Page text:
You say you're worried about kids? I'm not worried about kids, I'm worried about grown ups... Children are not the problem here... We spend the first year of their lives teaching them how to walk and talk, and the rest of their lives telling them to shut up and sit down.
You will never find people who truly grasp the cosmic perspective such as the entire community of astrophysicists leading nations into battle. No, that doesn't happen. When you have a cosmic perspective, there's this little speck called Earth and you say you're going to do what? You're on this side of a line in the sand and you want to kill people for what?
When I needed to overcome the low expectations of others or the bias that would be expressed in one circumstance or another, I'd keep on keeping on. And I climb over the obstacle, go around it, dig under it, fly over it. That's what kept me going. Otherwise I would have never been an astrophysicist.
By the way, how much does NASA cost? It's half a penny on a dollar. Did you know that? ... The most powerful agency on the dreams of a nation is currently underfunded to do what it needs to be doing, and that's making dreams come true ... How much would you pay for the universe?
We account for all the matter and energy that we're familiar with, measure up how much gravity it should have, it's one-sixth of the gravity that's actually operating on the universe. We call that dark matter. It really should be called dark gravity. We don't know what that is.
It's quite literally true that we are star dust, in the highest exalted way one can use that phrase. ...I bask in the majesty of the cosmos. I use words, compose sentences that sound like the sentences I hear out of people that had revelation of Jesus, who go on their pilgrimages to Mecca.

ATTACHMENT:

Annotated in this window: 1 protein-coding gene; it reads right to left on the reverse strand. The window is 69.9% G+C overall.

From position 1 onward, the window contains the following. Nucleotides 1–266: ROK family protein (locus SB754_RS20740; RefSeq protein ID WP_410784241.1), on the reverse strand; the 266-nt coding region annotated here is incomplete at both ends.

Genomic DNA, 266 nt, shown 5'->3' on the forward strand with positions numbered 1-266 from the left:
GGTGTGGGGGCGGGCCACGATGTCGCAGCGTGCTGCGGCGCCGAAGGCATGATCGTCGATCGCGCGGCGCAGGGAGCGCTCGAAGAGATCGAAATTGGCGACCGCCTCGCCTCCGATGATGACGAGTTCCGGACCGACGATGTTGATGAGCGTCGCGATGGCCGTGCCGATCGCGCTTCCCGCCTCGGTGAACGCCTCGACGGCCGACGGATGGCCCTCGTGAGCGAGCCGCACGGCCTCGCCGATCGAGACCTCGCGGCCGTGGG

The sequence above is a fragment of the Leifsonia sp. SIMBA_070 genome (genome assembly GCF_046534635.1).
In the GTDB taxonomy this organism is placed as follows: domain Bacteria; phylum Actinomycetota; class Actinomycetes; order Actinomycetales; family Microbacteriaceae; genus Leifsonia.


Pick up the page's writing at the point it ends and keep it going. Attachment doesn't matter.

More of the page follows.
The word smart is not applied to all professions, even if you are smart in that profession. No one talks about smart lawyers. They may say a brilliant lawyer. They'll talk about a creative artist. Smart is saved for scientists. It just is. It's not even really applied to medical doctors. It applies to scientists in the lab figuring out what hadn't been figured out before.
If you are that person, you are more likely to believe that God cured you, this invisible force, creator of the universe, cured you, than that you had three idiotic doctors diagnose you. ... I taught physics to pre-med students who became doctors. Not all of them are smart, I assure you.
Science is not just 'Here are some facts, learn that'. There's a thread through these stories that, if you know how to tell it because you know how they connect, then it's a thread that will land right in your mind, body and soul.
I simply go with what works. And what works is the healthy skepticism embodied in the scientific method. Believe me, if the Bible had ever been shown to be a rich source of scientific answers and enlightenment, we would be mining it daily for cosmic discovery.